Dementia Action Week takes place on 20-26 May and is a campaign by Alzheimer’s Society to show that everyone can take action by starting a conversation with a person living with dementia. I have to be honest. I’m not big on ‘health days’ and awareness weeks in general, as I tend to feel they can be a bit contrived. What carers want and need is practical help and support, not a PR campaign that tells people to be more understanding about dementia. We all know we need to show understanding and empathy, but as carers, what we really want is support and insight into how to best care for a loved one.

However, on this occasion, I can see the value in Dementia Action Week if it’s there to encourage conversation and interaction with a person with dementia. I once spoke to a man with Alzheimer’s about how people interacted with him and how they responded to the prospect of having a conversation with him when they knew he had an Alzheimer’s diagnosis. His response was interesting. He told me that if he and his wife went out for dinner with friends, or to a social occasion, people who knew that he had dementia would address his wife and not him. They would assume he couldn’t interact with the conversation, or maybe they weren’t making this assumption… perhaps they felt awkward and didn’t know how to speak to him or what to say. This man was in the early stages of his diagnosis and was still able to hold a good conversation and articulate his thoughts and feelings fairly well. All he wanted was to be treated the same as everyone else. The only thing he struggled with was answering a question as quickly as he would have done in the past. If you didn’t know he had a dementia diagnosis, you would never have suspected anything was wrong.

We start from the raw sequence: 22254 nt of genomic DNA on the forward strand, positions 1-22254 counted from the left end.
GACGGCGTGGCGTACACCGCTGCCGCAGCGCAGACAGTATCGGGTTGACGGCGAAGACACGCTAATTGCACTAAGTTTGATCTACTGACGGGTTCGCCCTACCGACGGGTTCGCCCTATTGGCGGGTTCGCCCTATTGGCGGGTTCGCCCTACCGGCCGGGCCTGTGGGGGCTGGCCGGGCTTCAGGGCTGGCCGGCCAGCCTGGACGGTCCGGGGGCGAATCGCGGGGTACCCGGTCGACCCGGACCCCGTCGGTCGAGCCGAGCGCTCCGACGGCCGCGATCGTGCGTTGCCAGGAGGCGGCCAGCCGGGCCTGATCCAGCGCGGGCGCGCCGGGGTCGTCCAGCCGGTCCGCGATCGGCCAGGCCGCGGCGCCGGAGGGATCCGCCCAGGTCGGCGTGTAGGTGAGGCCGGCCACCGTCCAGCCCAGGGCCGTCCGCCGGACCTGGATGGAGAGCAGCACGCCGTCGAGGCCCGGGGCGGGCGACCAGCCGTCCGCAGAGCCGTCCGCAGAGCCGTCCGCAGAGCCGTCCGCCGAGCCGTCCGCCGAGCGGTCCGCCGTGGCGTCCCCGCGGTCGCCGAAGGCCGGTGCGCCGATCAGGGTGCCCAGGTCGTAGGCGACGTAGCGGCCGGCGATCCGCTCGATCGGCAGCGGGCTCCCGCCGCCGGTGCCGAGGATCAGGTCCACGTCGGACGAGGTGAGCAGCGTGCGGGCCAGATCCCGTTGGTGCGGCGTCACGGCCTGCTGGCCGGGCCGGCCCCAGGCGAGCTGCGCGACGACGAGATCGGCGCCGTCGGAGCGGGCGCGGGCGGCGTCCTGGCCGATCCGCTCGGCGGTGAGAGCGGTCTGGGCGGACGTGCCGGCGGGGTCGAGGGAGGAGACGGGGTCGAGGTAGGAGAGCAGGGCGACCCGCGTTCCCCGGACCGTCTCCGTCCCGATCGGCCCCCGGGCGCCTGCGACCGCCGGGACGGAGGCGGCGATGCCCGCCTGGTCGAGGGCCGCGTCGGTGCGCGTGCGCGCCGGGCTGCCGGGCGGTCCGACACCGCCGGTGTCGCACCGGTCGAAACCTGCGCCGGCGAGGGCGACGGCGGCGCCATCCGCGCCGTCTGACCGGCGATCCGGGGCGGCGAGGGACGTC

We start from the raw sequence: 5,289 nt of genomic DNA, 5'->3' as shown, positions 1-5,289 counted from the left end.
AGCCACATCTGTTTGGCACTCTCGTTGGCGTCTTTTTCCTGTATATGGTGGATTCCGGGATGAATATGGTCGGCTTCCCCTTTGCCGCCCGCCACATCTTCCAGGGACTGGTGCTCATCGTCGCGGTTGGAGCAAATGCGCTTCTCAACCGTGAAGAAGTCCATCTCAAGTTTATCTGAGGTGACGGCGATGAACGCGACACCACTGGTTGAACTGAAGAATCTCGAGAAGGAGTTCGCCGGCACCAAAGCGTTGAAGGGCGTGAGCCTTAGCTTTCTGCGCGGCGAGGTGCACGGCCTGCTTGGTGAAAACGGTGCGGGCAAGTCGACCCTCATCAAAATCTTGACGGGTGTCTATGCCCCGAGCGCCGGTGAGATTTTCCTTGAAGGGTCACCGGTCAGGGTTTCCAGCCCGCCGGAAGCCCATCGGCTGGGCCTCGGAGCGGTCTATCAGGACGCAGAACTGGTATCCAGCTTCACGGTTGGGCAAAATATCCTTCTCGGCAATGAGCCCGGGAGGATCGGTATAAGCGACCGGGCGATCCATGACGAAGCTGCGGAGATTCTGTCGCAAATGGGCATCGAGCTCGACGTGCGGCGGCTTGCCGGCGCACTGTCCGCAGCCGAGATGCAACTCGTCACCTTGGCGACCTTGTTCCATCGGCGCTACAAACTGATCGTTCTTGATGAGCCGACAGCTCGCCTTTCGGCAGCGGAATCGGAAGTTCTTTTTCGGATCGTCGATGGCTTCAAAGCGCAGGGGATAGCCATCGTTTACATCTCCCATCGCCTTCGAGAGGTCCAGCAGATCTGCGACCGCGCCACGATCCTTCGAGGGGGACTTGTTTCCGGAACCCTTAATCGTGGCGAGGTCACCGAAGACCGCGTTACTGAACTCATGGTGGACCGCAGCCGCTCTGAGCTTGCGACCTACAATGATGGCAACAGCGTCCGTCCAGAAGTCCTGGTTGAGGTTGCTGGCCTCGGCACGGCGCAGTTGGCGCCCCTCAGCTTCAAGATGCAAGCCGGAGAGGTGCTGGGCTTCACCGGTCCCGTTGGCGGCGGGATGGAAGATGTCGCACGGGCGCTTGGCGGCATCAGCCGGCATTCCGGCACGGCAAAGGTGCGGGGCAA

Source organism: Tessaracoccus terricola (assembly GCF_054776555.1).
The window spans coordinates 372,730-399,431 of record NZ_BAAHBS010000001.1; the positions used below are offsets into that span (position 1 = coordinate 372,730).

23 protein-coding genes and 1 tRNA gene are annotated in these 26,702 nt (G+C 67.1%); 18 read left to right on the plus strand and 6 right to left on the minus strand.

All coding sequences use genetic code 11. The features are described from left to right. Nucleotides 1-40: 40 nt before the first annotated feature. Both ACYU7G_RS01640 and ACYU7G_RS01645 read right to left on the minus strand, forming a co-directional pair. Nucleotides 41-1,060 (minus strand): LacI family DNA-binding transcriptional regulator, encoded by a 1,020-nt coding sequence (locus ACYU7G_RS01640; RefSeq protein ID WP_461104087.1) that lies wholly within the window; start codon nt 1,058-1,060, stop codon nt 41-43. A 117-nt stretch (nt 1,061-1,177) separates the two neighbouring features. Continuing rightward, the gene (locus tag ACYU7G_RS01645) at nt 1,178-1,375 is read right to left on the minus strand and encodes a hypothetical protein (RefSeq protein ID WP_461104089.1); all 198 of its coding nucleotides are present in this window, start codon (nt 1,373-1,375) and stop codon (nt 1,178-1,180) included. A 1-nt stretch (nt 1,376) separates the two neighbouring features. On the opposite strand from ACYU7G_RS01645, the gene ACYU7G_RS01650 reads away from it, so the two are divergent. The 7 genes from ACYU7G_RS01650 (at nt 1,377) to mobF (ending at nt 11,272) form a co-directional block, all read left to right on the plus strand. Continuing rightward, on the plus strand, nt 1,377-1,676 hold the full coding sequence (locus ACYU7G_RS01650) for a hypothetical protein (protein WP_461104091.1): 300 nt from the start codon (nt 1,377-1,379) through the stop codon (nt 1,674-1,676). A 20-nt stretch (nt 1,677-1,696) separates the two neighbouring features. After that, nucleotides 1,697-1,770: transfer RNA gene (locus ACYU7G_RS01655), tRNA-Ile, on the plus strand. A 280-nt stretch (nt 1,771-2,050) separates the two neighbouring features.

Over almost a decade of taking care of my mum, I came to realise how important social interaction is for a person with dementia. It can bring them back from their own world and into reality, if only for a short period of time. My mum was definitely more alert and focused at the end of my visits compared to when I first arrived. When I first arrived at her house, she would seem vague and distracted. An hour or two later, after we’d had a good conversation, she would be much brighter, and much happier too. Even though I knew she probably wouldn’t remember the conversations we’d had – or even the fact that I’d been to visit – I knew it was beneficial to her. If she was left on her own for too long, she just seemed to drift away into her own world. It just wasn’t healthy.

If you’re not sure how to have a good conversation with a person with dementia, and I appreciate it can be tough if they are in the mid or later stages, try talking to them about general things. Don’t ask what they’ve done that day or what they’ve had for lunch. They probably won’t remember. Keep the conversation in the present moment so that they don’t have to work too hard. Point out the window and comment on the weather, comment on an item of clothing they are wearing or show them a book you are reading. Or ask questions that are purely about them giving an opinion, rather than remembering facts. Ask what they think of the weather, your jeans or a film on TV. They will speak their mind and that’s OK. The main thing is there is no right or wrong answer. They won’t be struggling to recall facts about something that happened in the past.

Above all, don’t give up on visiting and communicating with your loved one. However challenging it is, they will benefit from your time and attention.

More information
For more info on Dementia Action Week, visit https://www.alzheimers.org.uk/get-involved/dementia-action-week

 

 

 

 

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